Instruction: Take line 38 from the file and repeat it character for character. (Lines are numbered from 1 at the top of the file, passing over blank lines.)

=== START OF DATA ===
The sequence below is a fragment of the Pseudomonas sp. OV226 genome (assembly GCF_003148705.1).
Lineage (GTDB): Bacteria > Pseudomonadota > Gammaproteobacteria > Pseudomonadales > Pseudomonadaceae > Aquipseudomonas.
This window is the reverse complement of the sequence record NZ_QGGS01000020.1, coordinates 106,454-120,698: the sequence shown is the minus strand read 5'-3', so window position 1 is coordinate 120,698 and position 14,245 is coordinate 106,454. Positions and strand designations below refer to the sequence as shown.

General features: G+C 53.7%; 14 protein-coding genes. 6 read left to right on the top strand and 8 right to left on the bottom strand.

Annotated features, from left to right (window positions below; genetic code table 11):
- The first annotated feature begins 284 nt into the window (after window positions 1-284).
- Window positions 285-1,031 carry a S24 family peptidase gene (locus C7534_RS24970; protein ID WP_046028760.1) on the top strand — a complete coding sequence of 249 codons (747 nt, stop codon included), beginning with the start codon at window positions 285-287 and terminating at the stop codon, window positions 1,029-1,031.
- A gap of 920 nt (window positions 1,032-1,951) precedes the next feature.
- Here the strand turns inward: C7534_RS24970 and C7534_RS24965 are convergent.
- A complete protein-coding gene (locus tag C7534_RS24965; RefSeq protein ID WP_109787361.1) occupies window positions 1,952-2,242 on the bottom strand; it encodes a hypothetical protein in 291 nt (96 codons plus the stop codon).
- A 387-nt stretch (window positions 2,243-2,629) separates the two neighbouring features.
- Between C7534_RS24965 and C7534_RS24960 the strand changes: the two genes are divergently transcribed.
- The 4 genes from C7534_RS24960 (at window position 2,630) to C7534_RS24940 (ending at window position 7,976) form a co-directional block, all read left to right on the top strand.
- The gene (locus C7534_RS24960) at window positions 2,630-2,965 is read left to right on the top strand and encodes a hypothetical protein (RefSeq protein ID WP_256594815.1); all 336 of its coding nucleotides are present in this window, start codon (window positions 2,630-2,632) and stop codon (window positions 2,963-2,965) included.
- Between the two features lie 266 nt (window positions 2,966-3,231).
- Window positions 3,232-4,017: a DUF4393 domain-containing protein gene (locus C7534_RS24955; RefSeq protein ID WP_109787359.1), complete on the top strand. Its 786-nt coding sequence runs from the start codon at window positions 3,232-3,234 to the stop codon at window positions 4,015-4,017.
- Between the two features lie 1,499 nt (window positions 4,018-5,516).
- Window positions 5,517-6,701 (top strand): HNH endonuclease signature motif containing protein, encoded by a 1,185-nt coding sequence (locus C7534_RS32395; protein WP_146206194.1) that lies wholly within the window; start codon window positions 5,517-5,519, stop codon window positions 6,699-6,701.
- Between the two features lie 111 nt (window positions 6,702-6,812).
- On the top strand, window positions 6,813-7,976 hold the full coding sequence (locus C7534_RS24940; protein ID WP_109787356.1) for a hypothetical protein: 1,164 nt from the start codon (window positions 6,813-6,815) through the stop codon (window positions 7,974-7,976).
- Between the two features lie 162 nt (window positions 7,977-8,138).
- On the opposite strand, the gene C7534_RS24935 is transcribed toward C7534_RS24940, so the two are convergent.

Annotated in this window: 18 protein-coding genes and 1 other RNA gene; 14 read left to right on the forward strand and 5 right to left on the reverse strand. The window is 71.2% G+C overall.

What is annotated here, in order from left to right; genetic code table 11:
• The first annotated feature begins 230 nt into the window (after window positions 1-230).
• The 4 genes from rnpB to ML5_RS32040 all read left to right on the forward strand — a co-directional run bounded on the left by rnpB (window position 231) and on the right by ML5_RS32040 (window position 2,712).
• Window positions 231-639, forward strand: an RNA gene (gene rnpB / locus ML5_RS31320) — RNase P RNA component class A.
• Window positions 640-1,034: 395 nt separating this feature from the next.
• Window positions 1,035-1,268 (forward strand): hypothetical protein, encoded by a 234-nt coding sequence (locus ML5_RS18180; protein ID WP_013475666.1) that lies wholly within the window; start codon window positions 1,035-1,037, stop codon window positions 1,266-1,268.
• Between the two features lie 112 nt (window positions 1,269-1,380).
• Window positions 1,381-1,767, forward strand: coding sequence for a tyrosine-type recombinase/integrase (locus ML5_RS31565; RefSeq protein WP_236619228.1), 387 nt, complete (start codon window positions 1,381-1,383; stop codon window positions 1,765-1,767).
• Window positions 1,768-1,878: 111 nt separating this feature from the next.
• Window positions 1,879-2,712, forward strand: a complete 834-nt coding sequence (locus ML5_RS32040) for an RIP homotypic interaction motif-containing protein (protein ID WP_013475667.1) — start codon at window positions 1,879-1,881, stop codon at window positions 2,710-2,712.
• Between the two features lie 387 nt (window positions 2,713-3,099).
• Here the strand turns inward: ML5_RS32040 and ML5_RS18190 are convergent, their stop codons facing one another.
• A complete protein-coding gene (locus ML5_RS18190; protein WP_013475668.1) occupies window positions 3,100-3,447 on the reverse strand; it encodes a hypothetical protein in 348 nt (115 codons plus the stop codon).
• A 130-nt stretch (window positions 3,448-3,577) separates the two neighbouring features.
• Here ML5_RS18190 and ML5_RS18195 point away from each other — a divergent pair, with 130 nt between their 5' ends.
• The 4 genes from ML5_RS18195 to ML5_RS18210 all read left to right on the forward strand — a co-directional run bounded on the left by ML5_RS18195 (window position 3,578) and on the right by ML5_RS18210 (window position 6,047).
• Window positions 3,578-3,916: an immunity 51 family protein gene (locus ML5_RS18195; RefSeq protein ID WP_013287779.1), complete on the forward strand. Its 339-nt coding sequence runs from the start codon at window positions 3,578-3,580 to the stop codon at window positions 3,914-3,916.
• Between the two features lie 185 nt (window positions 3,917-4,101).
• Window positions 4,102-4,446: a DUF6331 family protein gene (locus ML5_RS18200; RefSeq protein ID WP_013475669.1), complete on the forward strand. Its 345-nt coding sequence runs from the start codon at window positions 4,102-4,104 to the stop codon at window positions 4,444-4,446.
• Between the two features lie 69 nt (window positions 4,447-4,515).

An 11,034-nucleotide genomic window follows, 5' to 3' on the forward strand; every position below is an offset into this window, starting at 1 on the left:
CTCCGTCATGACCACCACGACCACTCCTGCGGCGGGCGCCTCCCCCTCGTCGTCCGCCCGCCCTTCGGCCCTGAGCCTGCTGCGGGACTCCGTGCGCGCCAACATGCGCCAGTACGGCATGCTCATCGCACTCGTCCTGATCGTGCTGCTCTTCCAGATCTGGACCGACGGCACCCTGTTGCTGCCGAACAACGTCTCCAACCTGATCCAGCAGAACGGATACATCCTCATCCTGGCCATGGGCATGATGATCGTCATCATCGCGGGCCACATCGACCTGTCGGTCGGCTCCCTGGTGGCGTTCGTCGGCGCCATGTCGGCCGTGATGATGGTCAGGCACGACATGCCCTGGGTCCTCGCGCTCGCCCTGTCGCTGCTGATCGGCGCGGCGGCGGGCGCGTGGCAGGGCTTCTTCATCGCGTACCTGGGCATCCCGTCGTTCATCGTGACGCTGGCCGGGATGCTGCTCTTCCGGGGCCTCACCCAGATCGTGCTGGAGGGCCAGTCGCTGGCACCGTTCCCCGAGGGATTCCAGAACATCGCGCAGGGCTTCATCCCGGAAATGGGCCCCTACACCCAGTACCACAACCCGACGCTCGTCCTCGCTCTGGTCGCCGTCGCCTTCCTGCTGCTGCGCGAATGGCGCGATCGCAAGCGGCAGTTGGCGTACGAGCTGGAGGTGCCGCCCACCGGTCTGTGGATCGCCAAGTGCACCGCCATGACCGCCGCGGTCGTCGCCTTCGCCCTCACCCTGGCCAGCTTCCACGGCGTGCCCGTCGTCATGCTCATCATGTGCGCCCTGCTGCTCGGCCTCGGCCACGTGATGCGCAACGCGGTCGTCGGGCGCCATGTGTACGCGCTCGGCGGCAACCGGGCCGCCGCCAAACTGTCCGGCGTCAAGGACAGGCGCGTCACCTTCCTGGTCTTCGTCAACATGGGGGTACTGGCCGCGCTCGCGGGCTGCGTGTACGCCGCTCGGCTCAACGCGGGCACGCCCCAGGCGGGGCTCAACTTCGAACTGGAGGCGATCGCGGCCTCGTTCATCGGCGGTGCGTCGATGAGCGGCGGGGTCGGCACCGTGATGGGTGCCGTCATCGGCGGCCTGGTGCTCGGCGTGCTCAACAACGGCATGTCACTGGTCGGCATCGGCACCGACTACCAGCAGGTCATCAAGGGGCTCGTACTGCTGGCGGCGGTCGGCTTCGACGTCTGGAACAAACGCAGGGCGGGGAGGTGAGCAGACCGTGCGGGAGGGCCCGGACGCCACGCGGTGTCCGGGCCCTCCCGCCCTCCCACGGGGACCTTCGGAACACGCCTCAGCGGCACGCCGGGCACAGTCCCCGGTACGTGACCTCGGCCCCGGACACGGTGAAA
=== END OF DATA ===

• Here ML5_RS18190 and ML5_RS18195 point away from each other — a divergent pair, with 130 nt between their 5' ends.